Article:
ESIL Reflections on NPT Withdrawal (UPDATED)

I wanted to pass along that I’ve just recently published a two-part consideration of the legal meaning and application of Article X(1) of the NPT. Article X(1) is the withdrawal provision in the NPT. It states:

 Each Party shall in exercising its national sovereignty have the right to withdraw from the Treaty if it decides that extraordinary events, related to the subject matter of this Treaty, have jeopardized the supreme interests of its country. It shall give notice of such withdrawal to all other Parties to the Treaty and to the United Nations Security Council three months in advance. Such notice shall include a statement of the extraordinary events it regards as having jeopardized its supreme interests.

The pieces were published as European Society of International Law Reflections. You can find them here and here. ESIL Reflections are peer-reviewed, online publications, which are meant to be longer than a standard blog post, but shorter than a standard law journal article. They are a helpful additional online medium for publishing quality international legal scholarship.


10 Comments on “ESIL Reflections on NPT Withdrawal (UPDATED)”

  1. Erkan Akdogan says:

    Dear Mr. Joyner,

    I could not find Part 2. Is it forthcoming, or just my negligence?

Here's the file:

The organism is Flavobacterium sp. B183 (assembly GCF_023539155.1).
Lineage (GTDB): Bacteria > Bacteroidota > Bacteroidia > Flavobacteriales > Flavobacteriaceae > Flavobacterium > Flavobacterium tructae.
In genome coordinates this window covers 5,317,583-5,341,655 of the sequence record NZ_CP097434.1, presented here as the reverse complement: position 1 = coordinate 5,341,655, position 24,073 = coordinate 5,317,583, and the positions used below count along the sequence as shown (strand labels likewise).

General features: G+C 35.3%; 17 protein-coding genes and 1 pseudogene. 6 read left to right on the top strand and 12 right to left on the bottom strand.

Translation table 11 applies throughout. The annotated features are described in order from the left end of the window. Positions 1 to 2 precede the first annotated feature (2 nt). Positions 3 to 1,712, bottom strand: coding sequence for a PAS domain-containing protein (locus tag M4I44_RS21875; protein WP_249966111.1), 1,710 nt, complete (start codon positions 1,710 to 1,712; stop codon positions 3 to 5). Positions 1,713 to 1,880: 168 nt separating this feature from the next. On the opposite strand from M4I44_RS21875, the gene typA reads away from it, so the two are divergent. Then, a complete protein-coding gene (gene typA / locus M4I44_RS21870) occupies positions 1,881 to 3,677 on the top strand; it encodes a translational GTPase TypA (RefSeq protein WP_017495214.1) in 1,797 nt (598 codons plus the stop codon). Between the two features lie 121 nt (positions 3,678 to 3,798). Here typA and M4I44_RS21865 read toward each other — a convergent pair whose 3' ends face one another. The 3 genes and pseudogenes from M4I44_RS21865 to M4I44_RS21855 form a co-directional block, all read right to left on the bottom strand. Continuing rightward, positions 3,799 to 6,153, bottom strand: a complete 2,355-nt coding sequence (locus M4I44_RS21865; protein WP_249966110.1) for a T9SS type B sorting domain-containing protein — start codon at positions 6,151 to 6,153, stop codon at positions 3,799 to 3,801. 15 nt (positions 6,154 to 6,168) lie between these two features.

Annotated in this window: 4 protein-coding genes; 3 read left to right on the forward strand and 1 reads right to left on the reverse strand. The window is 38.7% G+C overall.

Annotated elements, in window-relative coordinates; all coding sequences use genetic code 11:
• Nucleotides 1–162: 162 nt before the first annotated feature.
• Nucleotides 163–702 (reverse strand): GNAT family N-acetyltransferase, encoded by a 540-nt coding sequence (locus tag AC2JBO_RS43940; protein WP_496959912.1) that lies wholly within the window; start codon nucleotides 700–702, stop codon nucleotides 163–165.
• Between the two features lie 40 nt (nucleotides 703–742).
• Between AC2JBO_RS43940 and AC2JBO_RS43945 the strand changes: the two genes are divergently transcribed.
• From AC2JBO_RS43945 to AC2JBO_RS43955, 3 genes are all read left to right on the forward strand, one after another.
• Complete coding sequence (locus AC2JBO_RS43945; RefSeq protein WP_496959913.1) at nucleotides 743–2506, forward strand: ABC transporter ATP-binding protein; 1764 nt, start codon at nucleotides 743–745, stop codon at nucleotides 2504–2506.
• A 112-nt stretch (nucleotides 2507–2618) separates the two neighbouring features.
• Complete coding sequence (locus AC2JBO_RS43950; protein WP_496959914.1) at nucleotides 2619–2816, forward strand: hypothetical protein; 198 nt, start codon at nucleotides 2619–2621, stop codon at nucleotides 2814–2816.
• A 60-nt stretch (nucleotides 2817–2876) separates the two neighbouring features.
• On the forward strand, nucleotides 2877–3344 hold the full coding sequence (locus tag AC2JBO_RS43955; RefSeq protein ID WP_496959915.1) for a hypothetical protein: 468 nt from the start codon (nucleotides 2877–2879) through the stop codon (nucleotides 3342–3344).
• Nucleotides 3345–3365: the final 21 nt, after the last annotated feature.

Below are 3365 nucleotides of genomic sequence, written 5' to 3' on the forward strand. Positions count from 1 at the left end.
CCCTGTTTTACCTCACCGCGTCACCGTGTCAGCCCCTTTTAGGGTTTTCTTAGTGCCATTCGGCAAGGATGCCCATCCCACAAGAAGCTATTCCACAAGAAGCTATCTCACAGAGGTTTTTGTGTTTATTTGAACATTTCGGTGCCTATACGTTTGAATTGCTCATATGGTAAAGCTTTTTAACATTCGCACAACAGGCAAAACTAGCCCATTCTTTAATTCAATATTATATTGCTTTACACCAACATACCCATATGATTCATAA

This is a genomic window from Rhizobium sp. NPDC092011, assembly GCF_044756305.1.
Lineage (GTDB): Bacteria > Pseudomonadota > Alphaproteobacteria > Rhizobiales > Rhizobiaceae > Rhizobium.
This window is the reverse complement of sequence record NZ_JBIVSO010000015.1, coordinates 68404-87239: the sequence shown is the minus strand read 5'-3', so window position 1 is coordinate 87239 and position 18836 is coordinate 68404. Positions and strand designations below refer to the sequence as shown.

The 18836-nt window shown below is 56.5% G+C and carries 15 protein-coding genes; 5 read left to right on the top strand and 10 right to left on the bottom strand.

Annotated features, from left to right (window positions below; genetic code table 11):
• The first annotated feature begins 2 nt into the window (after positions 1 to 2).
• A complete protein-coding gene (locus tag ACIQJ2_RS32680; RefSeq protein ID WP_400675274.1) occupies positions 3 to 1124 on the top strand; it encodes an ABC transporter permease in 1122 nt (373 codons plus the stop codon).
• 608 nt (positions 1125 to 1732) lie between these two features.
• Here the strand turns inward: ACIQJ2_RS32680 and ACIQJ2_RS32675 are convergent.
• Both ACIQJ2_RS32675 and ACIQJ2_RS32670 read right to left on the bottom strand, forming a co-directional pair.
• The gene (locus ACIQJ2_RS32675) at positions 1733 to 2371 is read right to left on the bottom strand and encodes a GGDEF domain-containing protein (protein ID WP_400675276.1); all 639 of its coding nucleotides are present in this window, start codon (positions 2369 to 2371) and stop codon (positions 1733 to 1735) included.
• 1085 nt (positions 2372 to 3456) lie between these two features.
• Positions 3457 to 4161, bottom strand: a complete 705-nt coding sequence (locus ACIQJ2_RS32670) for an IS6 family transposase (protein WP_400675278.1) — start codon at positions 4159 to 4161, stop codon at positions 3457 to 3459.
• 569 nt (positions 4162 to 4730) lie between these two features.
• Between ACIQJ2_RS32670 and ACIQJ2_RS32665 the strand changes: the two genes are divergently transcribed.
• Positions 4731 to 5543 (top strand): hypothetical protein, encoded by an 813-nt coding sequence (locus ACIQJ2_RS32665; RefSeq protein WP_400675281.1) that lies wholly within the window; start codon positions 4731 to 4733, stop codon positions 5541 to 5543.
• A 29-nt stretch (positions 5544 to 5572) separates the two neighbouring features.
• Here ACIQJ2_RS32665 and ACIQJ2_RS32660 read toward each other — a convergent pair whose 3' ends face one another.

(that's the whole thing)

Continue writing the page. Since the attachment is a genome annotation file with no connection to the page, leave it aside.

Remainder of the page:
2. I don’t think it will ever matter – other than a matter of correctness, which always does matter – if they can or can’t do it legally. If they do it, they’ll get bombed for sure…

    However, I don’t see the Supreme Leader doing it in any event. First, because he knows it will just make it more likely Iran will be attacked, and second, because I think he wants Iran perceived as being part of the international community and therefore he is prepared to adhere to treaties Iran has signed even if it really doesn’t bring them anything but abuse. I could be wrong, however.

    I think the one reason he might pull out of the NPT is if he becomes convinced that the IAEA inspectors are spies for the US, a la some of the UNSCOM inspectors in Iraq. Given that Iran has already accused the IAEA of leaking names of their nuclear scientists who have subsequently been assassinated, I suspect this could well occur.

    • It is important to point out that according to the US interpretation of Article X, the NPT ceased to be effective and binding once a war broke out, and so for example the US could then legally transfer nuclear weapons to non-nuclear armed states who were NATO allies. This was a rather glaring loophole in Art X, since it essentially means you can get out of the NPT by starting a war.

      FYI — John Bolton once let slip that the Bush admin would have liked to get Iran to pull out of the NPT. Of course, Bolton is also a raving lunatic who said that international law was all just about limiting US power (A view that apparently qualified him to be the US representative to the UNSC.)

  3. Interesting article by Kaveh Afrasiabi on legal challenges to the EU sanctions on Iran:

    The Case For Legal Challenge of EU’s Sanctions on Iran

    I’d like Professor Joyner to comment if he would.